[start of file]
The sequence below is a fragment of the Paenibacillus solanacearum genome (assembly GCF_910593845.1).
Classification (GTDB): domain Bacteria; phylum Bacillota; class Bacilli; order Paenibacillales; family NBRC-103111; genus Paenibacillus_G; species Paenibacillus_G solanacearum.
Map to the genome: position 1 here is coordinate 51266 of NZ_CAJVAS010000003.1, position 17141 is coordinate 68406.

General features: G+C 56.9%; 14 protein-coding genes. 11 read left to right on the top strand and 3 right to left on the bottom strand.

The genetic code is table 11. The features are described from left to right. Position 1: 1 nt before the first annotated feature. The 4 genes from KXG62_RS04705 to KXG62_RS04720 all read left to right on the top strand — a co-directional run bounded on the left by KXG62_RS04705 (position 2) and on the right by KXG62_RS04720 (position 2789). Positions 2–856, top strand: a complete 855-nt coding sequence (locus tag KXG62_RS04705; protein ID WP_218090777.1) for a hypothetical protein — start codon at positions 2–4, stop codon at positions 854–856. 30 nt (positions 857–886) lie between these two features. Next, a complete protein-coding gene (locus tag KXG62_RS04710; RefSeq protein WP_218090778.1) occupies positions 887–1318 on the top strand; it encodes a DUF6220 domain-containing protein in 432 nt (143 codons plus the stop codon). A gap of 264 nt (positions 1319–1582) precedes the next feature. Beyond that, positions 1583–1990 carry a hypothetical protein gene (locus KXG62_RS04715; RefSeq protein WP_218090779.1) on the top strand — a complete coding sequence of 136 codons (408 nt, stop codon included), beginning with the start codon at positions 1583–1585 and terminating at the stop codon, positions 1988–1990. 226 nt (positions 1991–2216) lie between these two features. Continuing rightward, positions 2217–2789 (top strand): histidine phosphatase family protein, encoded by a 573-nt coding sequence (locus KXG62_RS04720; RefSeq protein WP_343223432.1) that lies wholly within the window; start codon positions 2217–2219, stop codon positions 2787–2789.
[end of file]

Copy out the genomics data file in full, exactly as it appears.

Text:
The sequence below is a fragment of the Paenibacillus solanacearum genome (assembly GCF_910593845.1).
Classification (GTDB): domain Bacteria; phylum Bacillota; class Bacilli; order Paenibacillales; family NBRC-103111; genus Paenibacillus_G; species Paenibacillus_G solanacearum.
Map to the genome: position 1 here is coordinate 51266 of NZ_CAJVAS010000003.1, position 17141 is coordinate 68406.

General features: G+C 56.9%; 14 protein-coding genes. 11 read left to right on the top strand and 3 right to left on the bottom strand.

The genetic code is table 11. The features are described from left to right. Position 1: 1 nt before the first annotated feature. The 4 genes from KXG62_RS04705 to KXG62_RS04720 all read left to right on the top strand — a co-directional run bounded on the left by KXG62_RS04705 (position 2) and on the right by KXG62_RS04720 (position 2789). Positions 2–856, top strand: a complete 855-nt coding sequence (locus tag KXG62_RS04705; protein ID WP_218090777.1) for a hypothetical protein — start codon at positions 2–4, stop codon at positions 854–856. 30 nt (positions 857–886) lie between these two features. Next, a complete protein-coding gene (locus tag KXG62_RS04710; RefSeq protein WP_218090778.1) occupies positions 887–1318 on the top strand; it encodes a DUF6220 domain-containing protein in 432 nt (143 codons plus the stop codon). A gap of 264 nt (positions 1319–1582) precedes the next feature. Beyond that, positions 1583–1990 carry a hypothetical protein gene (locus KXG62_RS04715; RefSeq protein WP_218090779.1) on the top strand — a complete coding sequence of 136 codons (408 nt, stop codon included), beginning with the start codon at positions 1583–1585 and terminating at the stop codon, positions 1988–1990. 226 nt (positions 1991–2216) lie between these two features. Continuing rightward, positions 2217–2789 (top strand): histidine phosphatase family protein, encoded by a 573-nt coding sequence (locus KXG62_RS04720; RefSeq protein WP_343223432.1) that lies wholly within the window; start codon positions 2217–2219, stop codon positions 2787–2789.